Ipfs gateway timeouts

Hello all!

I’m very newbie on IPFS subjetcts. I use it just for pinning my NFTs on Teia.art marketplace.

THE THING IS… a few weeks ago all the images from Teia.art appear broken to me and recently I’ve noticed that this may related to the IPFS adress. None of the links open in my browsers and even the IPFS.IO website does not work here.

I’ve aked on Teia Discord channel and someone told me that could be an ‘ipfs gateway timeout’ problem.

Any of you could help me to start seeing IPFS images again?

Thanks A LOT!!!

Hey there @Blue_Safari,

Sorry to hear you’re having trouble loading the images for your NFTs with IPFS.

This typically when the CIDs are not available/reachable on the IPFS network.

To resolve this, you can pin the images to an IPFS node that you run or use pinning service (like nft.storage, pinata, or infura )

Pinning services are basically IPFS nodes that ensure your CIDs are pinned and available to the IPFS network.

Assuming you have the original image files, you can upload them again and you should get the same CIDs in your NFTs.

I also recommend checking out this practical explainer for IPFS gateways to understand how IPFS gateways work.

I deployed IPFS for a blockchain project, there is a need to get the NFT (metadata and picture) from its CID, but our IPFS gives timeout 504, I found to peer our IPFS with strong peers listed here Peering with content providers | IPFS Docs, still it gives timeout for some CIDs.
My question is how to implement a robust IPFS gateway? the same CID gets resolved by some of the public IPFS gateways.
Furthermore, I am running a single IPFS service n inside EKS not IPFS swarm or cluster. (edited)

Try our gatewat ipfs.4everland.io

Do you have those CIDs that you’re getting timeouts for pinned to the node on EKS?

@danieln thank you for replying,
I am able to get the content which is pinned in our own IPFS. but we have NFT indexer DB which is being updated by NFT metadata and data CIDs.

Below is list of the CIDs that our IPFS gives timeout.

but here can be retrieved with out any issue

I want to know best practices of deploying IPFS, to get the data very fast.

Some of the things I did are

  1. I increased the UDP buffer size limit
sysctl -a | grep net.core.rmem
net.core.rmem_default = 212992
net.core.rmem_max = 2500000
  1. peered our IPFS with Peering with content providers | IPFS Docs

Do I need to run our IPFS with server profile or badgerds ? for now it is using default profile.

I checked those addresses you provided, and, while I was able to retrieve all of them, they each took a long time to find. Meaning, the problem isn’t on your end, it’s just that whoever is providing those blocks isn’t doing a very good job of it. Unfortunately for you, that’s what needs to improve.


Thanks @ylempereur,
Is there anyway to increase the IPFS timeout, something that I can change in ~/.ipfs/config?
our user to IPFS traffic is via AWS ALB ===> Nginx Reverse Proxy ====> IPFS Pod.

So to concluse we should expect 40% loss of the request from our IPFS, right?

Usually, the timeout actually comes from the web server/proxy in front of the gateway, not the gateway itself (but I’m sure the gateway has a timeout too).

I just use the ipfs command on the CLI, which doesn’t timeout, and let it run, possibly for hours, until it locates the data. That’s how I got your blocks.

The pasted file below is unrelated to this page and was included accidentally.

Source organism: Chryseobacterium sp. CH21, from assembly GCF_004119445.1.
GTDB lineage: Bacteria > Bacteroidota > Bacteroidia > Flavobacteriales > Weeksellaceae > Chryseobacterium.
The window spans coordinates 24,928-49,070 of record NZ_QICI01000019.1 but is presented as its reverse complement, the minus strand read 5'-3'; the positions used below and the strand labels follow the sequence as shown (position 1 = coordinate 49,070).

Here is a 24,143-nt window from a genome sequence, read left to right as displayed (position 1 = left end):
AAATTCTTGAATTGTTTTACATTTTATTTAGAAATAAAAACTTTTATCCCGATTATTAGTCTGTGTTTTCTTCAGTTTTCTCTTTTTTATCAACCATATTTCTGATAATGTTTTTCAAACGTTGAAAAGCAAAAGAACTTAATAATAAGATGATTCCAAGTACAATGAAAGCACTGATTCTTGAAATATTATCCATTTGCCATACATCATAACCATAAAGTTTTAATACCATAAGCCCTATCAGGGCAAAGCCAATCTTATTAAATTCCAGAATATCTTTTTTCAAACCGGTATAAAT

Thanks but your IPFS GW also gave timeout

Oh, that wasn’t me, that was someone else you were talking to.

Yes @ylempereur he is another user (@4everlandorg ) who proposed me to use his IPFS GW, which had still timeout for one CID.

@ylempereur now I can also get those CIDs which had timeout, seems after you accessed those CIDs, they got spreaded over the IPFS network.

Actually, it just means you got them from my node, as they must still be in the cache, and my node does a really good job of providing. Which doesn’t solve your problem, but demonstrates that this can work really well, if it’s done right.

@ylempereur yes,

Please can you share how you deployed IPFS GW:

  • in a single pod inside K8s
  • in cluster of pods inside K8s
  • in a single machine (EC2 or…)
  • or in cluster of machines.

and how much of resources you gave to the service?
and for which purpose you use it ?

  • NFT pinning
  • website hosting
  • other

I’m just running IPFS Desktop on my Mac, nothing special.

The two things you want to make sure of are:

  • make sure your node is reachable by others
  • make sure you are using the accelerated DHT client

Thanks @ylempereur,
we will be using this a core of NFT and also pinning our static websites.

I need to dig into accelerated DHT client

Use this to turn it on:

ipfs config --json Experimental.AcceleratedDHTClient true

1 Like

@ylempereur awesome thank you,

A quick question please, does your machine have a public IP attached to it so other nodes find your local IPFS, or it is using your router’s dynamic public IP assigned by ISP?

Sorry, I’m in a meeting, I’ll post a description after it ends.

1 Like

My situation is a little bit complex, but I’ll give you a simplified, more typical version of it:

my ISP assigns one public IP to my router, which then uses NAT to provide connectivity to the various devices in my home. I have set up port-forwarding on the router to make TCP 4001 and UDP 4001 forward to the same ports on my Mac, which the IPFS daemon uses for communication.

the daemon will announce my public IP along with the TCP and UDP ports, which is what other nodes will use to establish a connection.

on occasion, the IP address changes, but the daemon is able to notice and announce my new address when it happens.